In recent years, filmgoers have been treated to some rather lovely adaptations of Oscar Wilde's work, not least director Oliver Parker's AN IDEAL HUSBAND. Therefore, I was rather hopeful about Parker's adaptation of Wilde's The Picture of Dorian Gray. However, Dorian Gray is a very different beast to Wilde's society plays. They dealt with issues of contemporary morality, certainly, but in light atmosphere. By contrast, Dorian Gray is a pyschological novel, dealing with debauchery and corruption, using the genre tropes of gothic horror. The key question was whether Oliver Parker's directing style - high-gloss Merchant Ivory with whimsical modern touches - would be flexible enough to grapple with a meatier book.
The novel opens in late nineteenth century London. Talented artist Basil Hallward falls in love with handsome young Dorian Gray while painting his picture. Of course, there is no crude declaration of love given that homosexuality is taboo, but sublimated "ownership" of Gray's social life. This is put under threat when Dorian becomes fascinated with Basil's friend Lord Henry Wootton - a man who, while a member of the British establishment at the height of Victorian prudery, preaches a life of unrestrained sensuality. Encouraged by the man he admires, falling prey to narcissism seeing the finished portrait, Dorian starts to value beauty and art above all else, casually wishing that he could remain as young and beautiful as his portrait. He callously rejects his young lover Sibyl Vane when her talent fades and learns that his casual wish has been fulfilled: the wages of sin show on the portrait but he remains outwardly youthful and innocent.
With this apparent freedom, Dorian degenerates into a life of excess and cruelty - sexual encounters straight and gay, and eventually to blackmail and murder. It is here that Wilde most brilliantly takes aestheticism to its logical conclusion - positing that crime is merely, as art, "a means of procuring sensation". Eighteen years later, returned from his travels, Dorian tries to turn his life around, looking to his portrait as the ultimate barometer of authentic repentance. In this latter portion of the book, we are privy to some of the most high-stakes soul-searching in modern literature. Wilde, an artist who turned his life into art, simultaneously warns us of the dangers of so doing - themes he later explored in De Profundis. A the end of novel, order is restored: art is restored, in its frame, beautiful - life is separated from it, real, variegated.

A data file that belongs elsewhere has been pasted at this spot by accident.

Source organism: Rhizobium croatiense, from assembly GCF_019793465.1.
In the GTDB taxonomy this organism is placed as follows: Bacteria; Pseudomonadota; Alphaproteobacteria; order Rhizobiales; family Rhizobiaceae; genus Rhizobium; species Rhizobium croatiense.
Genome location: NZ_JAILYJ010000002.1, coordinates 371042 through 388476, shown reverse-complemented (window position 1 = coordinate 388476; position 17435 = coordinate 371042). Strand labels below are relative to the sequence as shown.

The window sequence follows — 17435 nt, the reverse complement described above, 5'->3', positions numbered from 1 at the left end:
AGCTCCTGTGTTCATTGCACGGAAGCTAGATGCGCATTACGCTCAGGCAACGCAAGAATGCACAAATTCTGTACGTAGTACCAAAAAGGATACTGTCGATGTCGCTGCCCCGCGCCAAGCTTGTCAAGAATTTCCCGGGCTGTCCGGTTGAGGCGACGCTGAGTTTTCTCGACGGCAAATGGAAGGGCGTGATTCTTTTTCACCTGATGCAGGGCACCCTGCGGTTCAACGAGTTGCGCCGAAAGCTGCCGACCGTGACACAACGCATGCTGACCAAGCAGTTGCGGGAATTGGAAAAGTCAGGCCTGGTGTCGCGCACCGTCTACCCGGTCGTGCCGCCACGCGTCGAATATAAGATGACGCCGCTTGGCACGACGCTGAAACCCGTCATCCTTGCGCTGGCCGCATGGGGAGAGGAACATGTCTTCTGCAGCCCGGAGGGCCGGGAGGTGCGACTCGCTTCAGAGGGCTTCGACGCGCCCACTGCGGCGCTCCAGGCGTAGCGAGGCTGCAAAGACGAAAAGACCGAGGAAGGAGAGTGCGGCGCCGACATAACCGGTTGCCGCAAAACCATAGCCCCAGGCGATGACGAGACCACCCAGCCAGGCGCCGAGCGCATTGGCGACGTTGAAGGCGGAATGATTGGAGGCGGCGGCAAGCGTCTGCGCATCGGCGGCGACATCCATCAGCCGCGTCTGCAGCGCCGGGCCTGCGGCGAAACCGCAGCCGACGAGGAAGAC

The new movie of Dorian Gray is, essentially, a failure. Director Oliver Parker and debutant screenwriter Toby Finlay, fail to translate the feeling of menace and corruption to screen, condensing crucial episodes (Sibyl Vane) and introducing new material that amps up the Hollywood action and romance for crass commercial reasons. Ben Barnes is mis-cast as Dorian. He just doesn't have the acting chops to depict inward moral disintegration in the way that, say, Al Pacino did in the GODFATHER movies. Colin Firth is also mis-cast as the corrupting Sir Henry Wootton. He just can't play sinister. Imagine how much better this movie would have been with Eddie Redmayne and Jeremy Irons in the lead roles. In terms of execution, the movie features some of the most unsexy orgy scenes since EYES WIDE OPEN and some of the cheapest CGI. The only plus points are the lovely costunes, settings and the breath of fresh air that is Rebecca Hall's performance as the newly invented daughter of Sir Henry.
DORIAN GRAY is on release in the UK and played Toronto 2009. It will be released in Italy on October 23rd, in Australia on November 12th and in Finland on Christmas Day.